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Articles by T Matsuda
Total Records ( 4 ) for T Matsuda
  T Kato , S Niizuma , Y Inuzuka , T Kawashima , J Okuda , Y Tamaki , Y Iwanaga , M Narazaki , T Matsuda , T Soga , T Kita , T Kimura and T. Shioi
  Background—

Congestive heart failure (CHF) is associated with a change in cardiac energy metabolism. However, the mechanism by which this change is induced and causes the progression of CHF is unclear.

Methods and Results—

We analyzed the cardiac energy metabolism of Dahl salt-sensitive rats fed a high-salt diet, which showed a distinct transition from compensated left ventricular hypertrophy to CHF. Glucose uptake increased at the left ventricular hypertrophy stage, and glucose uptake further increased and fatty acid uptake decreased at the CHF stage. The gene expression related to glycolysis, fatty acid oxidation, and mitochondrial function was preserved at the left ventricular hypertrophy stage but decreased at the CHF stage and was associated with decreases in levels of transcriptional regulators. In a comprehensive metabolome analysis, the pentose phosphate pathway that regulates the cellular redox state was found to be activated at the CHF stage. Dichloroacetate (DCA), a compound known to enhance glucose oxidation, increased energy reserves and glucose uptake. DCA improved cardiac function and the survival of the animals. DCA activated the pentose phosphate pathway in the rat heart. DCA activated the pentose phosphate pathway, decreased oxidative stress, and prevented cell death of cultured cardiomyocytes.

Conclusions—

Left ventricular hypertrophy or CHF is associated with a distinct change in the metabolic profile of the heart. DCA attenuated the transition associated with increased energy reserves, activation of the pentose phosphate pathway, and reduced oxidative stress.

  T Matsuda , T Fujii , Y Sano , S. e Kudo , Y Oda , M Igarashi , H Iishi , Y Murakami , H Ishikawa , T Shimoda , K Kaneko and S. Yoshida
  Objective

The National Polyp Study is used as the basis of recommendations for colonoscopic surveillance after polypectomy, establishing an interval of 3 years after removal of newly diagnosed adenomas. The aim of this retrospective cohort study was to estimate the incidence of advanced neoplasia after initial colonoscopy and compare the differences among risk groups.

Methods

Patients over 40 years who were referred for initial colonoscopy at six institutes were selected. They were classified into four groups based on the initial colonoscopy: A, patients without any adenoma; B, with adenomas of <6 mm only; C, with adenomas of ≥6 mm; D, with any intramucosal cancer. The index lesion (IL) at follow-up colonoscopy was defined as large adenoma ≥10 mm, intramucosal/invasive cancer.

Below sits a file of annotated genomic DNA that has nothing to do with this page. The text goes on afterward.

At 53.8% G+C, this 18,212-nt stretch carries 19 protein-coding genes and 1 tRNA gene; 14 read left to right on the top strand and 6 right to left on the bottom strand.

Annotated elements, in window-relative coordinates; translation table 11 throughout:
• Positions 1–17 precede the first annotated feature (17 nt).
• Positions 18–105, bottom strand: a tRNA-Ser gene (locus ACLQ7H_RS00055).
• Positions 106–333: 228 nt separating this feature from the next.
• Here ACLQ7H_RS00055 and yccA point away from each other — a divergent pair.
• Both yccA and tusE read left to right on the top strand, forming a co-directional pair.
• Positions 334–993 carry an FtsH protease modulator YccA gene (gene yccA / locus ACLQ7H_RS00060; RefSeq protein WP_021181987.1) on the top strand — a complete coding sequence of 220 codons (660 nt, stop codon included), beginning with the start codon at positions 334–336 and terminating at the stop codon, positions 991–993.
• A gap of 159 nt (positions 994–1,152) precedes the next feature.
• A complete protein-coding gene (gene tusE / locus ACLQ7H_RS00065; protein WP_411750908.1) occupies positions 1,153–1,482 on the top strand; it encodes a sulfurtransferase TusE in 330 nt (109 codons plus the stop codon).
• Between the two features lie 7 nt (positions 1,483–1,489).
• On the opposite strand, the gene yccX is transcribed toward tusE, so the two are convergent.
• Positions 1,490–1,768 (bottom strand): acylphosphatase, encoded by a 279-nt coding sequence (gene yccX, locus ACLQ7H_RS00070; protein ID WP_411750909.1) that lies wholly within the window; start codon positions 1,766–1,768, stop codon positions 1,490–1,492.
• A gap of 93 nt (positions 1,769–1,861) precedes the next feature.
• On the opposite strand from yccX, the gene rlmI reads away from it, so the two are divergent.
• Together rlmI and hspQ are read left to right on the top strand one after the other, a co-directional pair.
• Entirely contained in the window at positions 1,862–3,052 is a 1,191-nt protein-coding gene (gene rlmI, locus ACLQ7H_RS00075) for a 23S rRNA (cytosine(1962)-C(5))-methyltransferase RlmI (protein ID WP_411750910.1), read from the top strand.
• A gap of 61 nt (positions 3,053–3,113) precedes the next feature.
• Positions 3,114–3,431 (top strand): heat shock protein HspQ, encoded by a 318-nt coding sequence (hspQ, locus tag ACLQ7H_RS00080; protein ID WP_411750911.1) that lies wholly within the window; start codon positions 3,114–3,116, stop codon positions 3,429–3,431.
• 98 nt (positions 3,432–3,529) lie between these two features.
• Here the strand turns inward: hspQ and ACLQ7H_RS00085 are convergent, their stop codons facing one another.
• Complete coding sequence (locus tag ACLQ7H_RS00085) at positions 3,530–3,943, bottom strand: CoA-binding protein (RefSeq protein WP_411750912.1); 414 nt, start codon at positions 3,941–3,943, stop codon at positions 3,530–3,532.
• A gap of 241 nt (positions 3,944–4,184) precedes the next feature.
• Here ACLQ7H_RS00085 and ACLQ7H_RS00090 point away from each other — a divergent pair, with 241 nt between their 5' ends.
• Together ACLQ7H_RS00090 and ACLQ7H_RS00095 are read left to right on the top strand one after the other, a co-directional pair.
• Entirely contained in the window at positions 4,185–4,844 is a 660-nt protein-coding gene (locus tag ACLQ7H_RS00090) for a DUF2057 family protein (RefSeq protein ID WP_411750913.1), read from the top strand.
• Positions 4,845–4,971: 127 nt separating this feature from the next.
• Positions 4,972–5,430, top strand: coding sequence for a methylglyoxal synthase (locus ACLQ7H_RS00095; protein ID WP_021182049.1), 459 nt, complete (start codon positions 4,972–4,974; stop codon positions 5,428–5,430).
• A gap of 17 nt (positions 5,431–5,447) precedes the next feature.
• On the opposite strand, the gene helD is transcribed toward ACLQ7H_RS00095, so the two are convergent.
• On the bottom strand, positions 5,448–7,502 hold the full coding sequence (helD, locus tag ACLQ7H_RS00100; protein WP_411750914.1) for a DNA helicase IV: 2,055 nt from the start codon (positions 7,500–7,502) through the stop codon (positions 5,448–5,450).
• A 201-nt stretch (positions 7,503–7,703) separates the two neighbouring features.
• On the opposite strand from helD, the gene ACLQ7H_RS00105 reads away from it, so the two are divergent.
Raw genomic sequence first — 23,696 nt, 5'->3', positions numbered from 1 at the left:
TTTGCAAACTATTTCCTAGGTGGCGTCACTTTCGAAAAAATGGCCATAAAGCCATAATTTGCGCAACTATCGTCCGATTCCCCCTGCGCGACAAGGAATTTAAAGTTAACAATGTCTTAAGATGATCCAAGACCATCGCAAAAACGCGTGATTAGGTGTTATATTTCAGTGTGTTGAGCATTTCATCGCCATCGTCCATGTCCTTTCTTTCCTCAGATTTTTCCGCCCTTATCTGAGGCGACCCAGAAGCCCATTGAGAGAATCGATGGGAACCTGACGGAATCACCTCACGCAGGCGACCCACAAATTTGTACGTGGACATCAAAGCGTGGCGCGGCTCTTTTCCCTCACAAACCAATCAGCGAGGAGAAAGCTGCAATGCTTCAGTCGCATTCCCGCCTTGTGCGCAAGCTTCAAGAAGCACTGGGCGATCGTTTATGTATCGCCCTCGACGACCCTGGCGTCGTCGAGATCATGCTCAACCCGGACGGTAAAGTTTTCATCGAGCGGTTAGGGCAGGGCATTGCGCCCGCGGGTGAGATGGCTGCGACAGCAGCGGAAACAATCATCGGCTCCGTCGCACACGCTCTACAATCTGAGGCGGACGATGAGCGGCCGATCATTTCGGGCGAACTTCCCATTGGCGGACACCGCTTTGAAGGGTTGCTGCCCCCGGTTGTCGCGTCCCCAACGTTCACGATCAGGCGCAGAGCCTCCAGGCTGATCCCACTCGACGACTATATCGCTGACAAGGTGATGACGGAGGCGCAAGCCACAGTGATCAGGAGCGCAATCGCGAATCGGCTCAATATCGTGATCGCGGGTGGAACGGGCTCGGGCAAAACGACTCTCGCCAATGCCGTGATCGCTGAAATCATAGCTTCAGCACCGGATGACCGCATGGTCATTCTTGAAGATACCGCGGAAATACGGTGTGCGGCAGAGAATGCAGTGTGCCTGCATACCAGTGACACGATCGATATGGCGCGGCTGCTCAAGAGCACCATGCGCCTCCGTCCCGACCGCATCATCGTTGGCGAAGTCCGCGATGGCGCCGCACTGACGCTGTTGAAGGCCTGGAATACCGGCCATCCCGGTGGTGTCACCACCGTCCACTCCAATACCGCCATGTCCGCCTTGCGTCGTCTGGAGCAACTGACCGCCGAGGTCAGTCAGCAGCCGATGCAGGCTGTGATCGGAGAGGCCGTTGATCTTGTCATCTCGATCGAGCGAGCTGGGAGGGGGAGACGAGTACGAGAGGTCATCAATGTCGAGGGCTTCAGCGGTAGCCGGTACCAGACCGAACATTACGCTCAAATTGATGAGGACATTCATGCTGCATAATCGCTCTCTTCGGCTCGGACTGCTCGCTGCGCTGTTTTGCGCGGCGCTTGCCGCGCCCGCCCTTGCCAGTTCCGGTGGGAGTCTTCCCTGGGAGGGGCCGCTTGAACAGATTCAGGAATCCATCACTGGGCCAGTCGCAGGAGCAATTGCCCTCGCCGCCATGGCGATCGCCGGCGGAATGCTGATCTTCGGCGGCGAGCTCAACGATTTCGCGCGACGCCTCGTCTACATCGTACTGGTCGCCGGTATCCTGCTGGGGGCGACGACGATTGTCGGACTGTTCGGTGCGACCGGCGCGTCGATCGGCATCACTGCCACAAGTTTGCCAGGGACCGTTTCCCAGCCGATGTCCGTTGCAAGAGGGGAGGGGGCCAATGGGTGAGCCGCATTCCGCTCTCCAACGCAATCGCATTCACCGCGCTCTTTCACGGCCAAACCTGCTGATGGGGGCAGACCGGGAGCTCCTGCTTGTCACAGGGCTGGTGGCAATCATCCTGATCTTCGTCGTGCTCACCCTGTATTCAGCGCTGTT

Results

A total of 5309 patients were enrolled in this study. Overall, median follow-up period was 5.1 years. The numbers of eligible patients in the various subgroups were A, 2006; B, 1655; C, 1123; D, 525. A total of 379 ILs were newly diagnosed during follow-up colonoscopy. The cumulative incidence of ILs in each group was A, 2.6%; B, 6.7%; C, 13.4%; and D, 12.6%.

Conclusions

Patients with any adenomas >6 mm or intramucosal cancer at the initial colonoscopy have a higher risk of advanced neoplasia during follow-up colonoscopy.

  T Matsuda , T Marugame , K. i Kamo , K Katanoda , W Ajiki , T Sobue and The Japan Cancer Surveillance Research Group
 

The Japan Cancer Surveillance Research Group estimated the cancer incidence in 2004 as part of the Monitoring of Cancer Incidence in Japan (MCIJ) project, on the basis of data collected from 14 of 31 population-based cancer registries. The total number of incidences in Japan for 2004 was estimated as 623 275 (C00–C96). The leading cancer site according to the crude and age-standardized incidence rates was the stomach for men and breast for women. The apparent increase in age-standardized incidence rates in 2003 was calmed down in 2004.

  M Yamamoto , D. M Standley , S Takashima , H Saiga , M Okuyama , H Kayama , E Kubo , H Ito , M Takaura , T Matsuda , D Soldati Favre and K. Takeda
 

Infection by Toxoplasma gondii down-regulates the host innate immune responses, such as proinflammatory cytokine production, in a Stat3-dependent manner. A forward genetic approach recently demonstrated that the type II strain fails to suppress immune responses because of a potential defect in a highly polymorphic parasite-derived kinase, ROP16. We generated ROP16-deficient type I parasites by reverse genetics and found a severe defect in parasite-induced Stat3 activation, culminating in enhanced production of interleukin (IL) 6 and IL-12 p40 in the infected macrophages. Furthermore, overexpression of ROP16 but not ROP18 in mammalian cells resulted in Stat3 phosphorylation and strong activation of Stat3-dependent promoters. In addition, kinase-inactive ROP16 failed to activate Stat3. Comparison of type I and type II ROP16 revealed that a single amino acid substitution in the kinase domain determined the strain difference in terms of Stat3 activation. Moreover, ROP16 bound Stat3 and directly induced phosphorylation of this transcription factor. These results formally establish an essential and direct requirement of ROP16 in parasite-induced Stat3 activation and the significance of a single amino acid replacement in the function of type II ROP16.

 
 
 
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